Kristin Ohlmann1, Florian Denk,2 Birger Kollmeier1
Medical Physics, University of Oldenburg, Oldenburg, Germany
2German Institute of Hearing Aids, Lübeck, Germany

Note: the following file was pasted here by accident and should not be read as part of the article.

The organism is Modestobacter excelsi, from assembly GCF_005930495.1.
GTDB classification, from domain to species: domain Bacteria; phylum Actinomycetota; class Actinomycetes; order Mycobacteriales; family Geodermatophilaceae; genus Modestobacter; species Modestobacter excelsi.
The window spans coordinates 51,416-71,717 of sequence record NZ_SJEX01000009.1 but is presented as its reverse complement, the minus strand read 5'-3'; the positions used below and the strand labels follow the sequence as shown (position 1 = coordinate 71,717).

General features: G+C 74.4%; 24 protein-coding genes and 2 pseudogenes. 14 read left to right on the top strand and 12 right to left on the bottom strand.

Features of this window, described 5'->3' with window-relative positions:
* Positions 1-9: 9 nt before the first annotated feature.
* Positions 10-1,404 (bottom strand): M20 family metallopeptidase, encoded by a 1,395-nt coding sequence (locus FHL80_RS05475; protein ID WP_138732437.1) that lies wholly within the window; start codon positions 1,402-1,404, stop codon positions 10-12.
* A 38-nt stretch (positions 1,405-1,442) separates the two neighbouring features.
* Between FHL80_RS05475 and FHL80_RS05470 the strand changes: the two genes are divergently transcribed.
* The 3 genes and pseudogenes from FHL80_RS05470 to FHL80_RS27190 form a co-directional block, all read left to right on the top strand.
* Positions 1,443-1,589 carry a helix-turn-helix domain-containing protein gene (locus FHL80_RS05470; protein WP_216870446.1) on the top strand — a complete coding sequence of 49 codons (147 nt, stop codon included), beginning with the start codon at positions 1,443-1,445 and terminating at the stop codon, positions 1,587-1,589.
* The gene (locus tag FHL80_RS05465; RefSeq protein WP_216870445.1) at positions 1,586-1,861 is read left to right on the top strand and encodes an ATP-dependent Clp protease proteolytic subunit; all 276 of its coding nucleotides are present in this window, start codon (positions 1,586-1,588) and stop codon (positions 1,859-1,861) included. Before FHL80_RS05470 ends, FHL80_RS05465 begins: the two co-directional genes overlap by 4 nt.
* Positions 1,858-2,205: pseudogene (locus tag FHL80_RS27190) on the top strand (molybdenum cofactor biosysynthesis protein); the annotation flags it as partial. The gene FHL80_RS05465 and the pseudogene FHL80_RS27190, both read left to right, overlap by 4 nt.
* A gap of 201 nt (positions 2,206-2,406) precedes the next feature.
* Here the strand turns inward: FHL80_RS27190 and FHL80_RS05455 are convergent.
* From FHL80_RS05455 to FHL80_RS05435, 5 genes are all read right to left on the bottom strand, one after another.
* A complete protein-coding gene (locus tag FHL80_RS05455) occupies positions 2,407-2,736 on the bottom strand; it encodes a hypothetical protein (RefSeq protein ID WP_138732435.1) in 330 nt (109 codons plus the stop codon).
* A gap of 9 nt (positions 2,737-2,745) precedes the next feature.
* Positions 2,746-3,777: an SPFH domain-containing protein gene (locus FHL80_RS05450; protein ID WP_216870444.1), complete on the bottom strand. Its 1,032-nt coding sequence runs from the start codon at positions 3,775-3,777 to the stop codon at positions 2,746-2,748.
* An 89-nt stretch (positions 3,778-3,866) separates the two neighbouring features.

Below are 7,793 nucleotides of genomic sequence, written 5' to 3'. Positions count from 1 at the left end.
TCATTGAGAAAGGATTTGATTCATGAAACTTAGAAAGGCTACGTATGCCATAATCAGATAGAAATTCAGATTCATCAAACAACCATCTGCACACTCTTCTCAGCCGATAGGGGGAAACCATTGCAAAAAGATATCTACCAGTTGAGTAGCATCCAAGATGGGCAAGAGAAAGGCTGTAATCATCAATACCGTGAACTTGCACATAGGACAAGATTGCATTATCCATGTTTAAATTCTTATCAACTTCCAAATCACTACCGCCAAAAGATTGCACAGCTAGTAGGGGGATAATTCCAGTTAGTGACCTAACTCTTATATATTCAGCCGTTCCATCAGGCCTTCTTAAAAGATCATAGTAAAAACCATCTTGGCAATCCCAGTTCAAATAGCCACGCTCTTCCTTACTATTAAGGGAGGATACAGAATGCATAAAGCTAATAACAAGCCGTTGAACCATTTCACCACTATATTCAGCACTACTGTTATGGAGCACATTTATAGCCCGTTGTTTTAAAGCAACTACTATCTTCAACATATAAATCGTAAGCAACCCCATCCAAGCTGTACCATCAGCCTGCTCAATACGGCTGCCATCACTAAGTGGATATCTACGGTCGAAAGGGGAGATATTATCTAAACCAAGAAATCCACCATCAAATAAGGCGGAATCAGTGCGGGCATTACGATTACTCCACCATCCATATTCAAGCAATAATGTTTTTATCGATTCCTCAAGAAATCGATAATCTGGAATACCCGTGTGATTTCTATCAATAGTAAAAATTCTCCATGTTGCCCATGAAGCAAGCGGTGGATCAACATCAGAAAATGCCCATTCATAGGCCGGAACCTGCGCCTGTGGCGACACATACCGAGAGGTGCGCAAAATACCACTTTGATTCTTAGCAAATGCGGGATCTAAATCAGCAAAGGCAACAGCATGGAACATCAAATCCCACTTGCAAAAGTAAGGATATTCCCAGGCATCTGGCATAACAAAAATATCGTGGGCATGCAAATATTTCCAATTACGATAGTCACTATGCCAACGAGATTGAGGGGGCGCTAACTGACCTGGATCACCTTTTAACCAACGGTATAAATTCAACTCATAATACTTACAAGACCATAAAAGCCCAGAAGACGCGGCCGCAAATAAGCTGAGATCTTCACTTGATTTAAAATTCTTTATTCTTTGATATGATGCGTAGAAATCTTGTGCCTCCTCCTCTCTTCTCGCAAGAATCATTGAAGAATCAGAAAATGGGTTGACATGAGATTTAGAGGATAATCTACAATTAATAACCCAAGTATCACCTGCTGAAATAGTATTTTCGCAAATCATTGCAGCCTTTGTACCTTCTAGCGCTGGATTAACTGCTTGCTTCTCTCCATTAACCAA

Acoustic transparency – i.e., the ability of a hearing device to “just amplify without side effects” by providing an overall transfer function to the eardrum mimicking the open ear – is a desirable feature to increase the spontaneous acceptance. However, an individual equalization filter accounting for individual ear acoustics is difficult to achieve in real hearing devices, because the required individualized acoustic transfer functions are not available for most applications unless measurements at the eardrum are performed. Furthermore, the processing latency and the leakage of external sound into the ear canal can deteriorate the perceived sound quality. We therefore assessed how sound quality is influenced by different parameters, such as using individually measured or generic data from a dummy head to compute the equalization filter, as well as different latencies or vent configurations. Also, we evaluated how a direction-independent approximation of the direction-dependent transfer function from hearing device microphone to eardrum can be obtained, which allows for a good estimation of the signal at the open ear. Based on individually measurement data, a hearing device was simulated in 10 normal hearing participants’ ears using individual binaural synthesis, allowing to freely vary all hearing device parameters. Acoustic scenes “heard” through the different virtual hearing devices were presented in a MUSHRA-like framework via headphones, and the overall sound quality was rated by the participants. Quality ratings for conditions with individualized transfer functions tend to be higher than for generic data, while latency and leakage show no large overall influence. Differences tend to be larger for complex scenes. In addition to the subjective listening tests, objective quality measures were obtained through a set of models. A good agreement between subjective and objective data was achieved using the GPSMq model. This will support the interpretation and parameter optimization for acoustic transparency in the future.